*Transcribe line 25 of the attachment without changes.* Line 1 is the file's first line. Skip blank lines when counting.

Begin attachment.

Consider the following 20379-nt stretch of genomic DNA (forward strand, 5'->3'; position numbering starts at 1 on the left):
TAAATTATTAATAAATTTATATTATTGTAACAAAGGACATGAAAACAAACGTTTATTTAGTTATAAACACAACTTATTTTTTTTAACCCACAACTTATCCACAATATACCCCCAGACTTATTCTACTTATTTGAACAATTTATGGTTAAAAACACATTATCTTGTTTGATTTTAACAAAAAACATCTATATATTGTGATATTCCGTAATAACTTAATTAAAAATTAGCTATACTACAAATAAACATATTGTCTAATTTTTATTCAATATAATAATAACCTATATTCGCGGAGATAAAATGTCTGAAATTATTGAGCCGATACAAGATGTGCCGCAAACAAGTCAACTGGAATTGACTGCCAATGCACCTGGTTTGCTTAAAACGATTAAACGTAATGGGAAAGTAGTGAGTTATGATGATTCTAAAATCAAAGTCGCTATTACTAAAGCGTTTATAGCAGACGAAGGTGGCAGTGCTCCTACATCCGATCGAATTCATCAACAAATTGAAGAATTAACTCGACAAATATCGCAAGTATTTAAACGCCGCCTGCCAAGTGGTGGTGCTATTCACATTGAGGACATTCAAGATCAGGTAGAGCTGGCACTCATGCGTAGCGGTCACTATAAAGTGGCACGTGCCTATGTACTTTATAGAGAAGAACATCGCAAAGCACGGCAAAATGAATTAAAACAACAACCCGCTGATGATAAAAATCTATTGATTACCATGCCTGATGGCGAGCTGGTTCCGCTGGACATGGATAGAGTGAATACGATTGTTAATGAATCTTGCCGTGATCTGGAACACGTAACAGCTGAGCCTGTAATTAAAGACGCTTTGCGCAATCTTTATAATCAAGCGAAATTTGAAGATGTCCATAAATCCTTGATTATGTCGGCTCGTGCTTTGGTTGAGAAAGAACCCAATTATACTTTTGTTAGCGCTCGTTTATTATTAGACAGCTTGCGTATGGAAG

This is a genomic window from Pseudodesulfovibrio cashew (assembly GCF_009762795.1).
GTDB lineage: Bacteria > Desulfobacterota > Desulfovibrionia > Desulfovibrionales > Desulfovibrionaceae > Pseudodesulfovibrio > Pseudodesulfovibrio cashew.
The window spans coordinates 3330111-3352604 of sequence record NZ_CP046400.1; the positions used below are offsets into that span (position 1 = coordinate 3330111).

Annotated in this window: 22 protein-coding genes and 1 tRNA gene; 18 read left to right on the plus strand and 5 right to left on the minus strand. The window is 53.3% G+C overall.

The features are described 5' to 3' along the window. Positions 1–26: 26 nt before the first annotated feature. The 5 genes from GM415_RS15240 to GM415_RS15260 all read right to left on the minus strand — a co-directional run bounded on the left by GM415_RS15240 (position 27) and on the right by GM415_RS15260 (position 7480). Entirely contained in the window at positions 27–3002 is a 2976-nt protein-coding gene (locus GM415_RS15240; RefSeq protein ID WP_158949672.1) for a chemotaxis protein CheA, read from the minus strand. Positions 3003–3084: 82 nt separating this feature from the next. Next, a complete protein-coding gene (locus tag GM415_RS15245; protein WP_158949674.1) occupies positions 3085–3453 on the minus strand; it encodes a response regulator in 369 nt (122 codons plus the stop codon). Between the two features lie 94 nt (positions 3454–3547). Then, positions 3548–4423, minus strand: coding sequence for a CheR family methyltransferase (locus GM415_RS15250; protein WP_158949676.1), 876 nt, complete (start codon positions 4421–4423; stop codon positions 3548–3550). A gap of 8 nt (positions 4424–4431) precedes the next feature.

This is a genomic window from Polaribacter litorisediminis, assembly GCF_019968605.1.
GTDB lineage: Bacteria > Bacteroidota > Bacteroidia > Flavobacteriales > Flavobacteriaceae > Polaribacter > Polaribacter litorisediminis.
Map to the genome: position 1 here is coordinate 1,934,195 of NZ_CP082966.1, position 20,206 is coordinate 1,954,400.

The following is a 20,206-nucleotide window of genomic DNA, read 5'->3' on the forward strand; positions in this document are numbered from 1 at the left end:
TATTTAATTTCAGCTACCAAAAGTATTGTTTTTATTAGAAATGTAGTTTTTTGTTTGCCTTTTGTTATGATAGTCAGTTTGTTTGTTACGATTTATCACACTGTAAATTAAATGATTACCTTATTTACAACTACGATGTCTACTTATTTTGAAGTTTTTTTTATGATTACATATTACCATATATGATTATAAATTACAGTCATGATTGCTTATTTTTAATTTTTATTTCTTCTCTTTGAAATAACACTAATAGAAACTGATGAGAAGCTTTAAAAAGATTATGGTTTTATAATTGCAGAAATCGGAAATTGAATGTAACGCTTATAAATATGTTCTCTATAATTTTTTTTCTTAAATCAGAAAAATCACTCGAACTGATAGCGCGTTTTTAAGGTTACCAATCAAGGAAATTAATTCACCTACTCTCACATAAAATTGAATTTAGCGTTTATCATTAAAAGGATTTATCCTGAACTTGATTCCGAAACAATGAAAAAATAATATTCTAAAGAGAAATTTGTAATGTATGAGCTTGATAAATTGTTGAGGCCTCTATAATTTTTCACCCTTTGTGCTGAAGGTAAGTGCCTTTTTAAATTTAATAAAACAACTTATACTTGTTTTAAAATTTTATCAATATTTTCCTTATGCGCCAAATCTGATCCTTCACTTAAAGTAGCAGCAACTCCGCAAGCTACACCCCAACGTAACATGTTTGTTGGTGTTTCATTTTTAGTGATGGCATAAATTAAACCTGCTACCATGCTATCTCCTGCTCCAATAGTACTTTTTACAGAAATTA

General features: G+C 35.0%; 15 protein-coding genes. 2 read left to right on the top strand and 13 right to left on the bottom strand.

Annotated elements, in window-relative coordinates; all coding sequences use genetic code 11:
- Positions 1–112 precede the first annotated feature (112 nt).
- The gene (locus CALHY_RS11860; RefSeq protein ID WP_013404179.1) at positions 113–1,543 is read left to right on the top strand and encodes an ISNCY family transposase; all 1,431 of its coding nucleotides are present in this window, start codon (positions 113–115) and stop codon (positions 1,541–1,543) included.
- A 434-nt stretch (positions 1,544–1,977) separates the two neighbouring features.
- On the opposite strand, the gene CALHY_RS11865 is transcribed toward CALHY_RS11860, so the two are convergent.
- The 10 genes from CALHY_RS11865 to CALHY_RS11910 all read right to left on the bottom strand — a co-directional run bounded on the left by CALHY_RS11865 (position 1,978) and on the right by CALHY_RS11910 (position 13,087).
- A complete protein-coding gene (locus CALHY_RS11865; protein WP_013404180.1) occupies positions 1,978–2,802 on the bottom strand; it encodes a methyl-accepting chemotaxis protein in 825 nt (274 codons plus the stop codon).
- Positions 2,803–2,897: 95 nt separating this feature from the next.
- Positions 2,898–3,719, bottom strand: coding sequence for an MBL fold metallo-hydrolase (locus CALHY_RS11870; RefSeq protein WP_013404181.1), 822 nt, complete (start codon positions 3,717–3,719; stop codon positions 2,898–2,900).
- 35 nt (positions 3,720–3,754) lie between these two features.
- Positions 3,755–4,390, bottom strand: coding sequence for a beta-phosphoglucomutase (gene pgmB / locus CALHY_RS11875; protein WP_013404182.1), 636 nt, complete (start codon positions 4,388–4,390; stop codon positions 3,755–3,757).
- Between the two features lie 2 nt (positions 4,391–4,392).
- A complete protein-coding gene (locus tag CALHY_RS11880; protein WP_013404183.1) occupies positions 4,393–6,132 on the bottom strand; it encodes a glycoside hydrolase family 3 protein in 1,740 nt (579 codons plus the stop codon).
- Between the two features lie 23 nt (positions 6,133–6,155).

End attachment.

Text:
- Between the two features lie 2 nt (positions 4,391–4,392).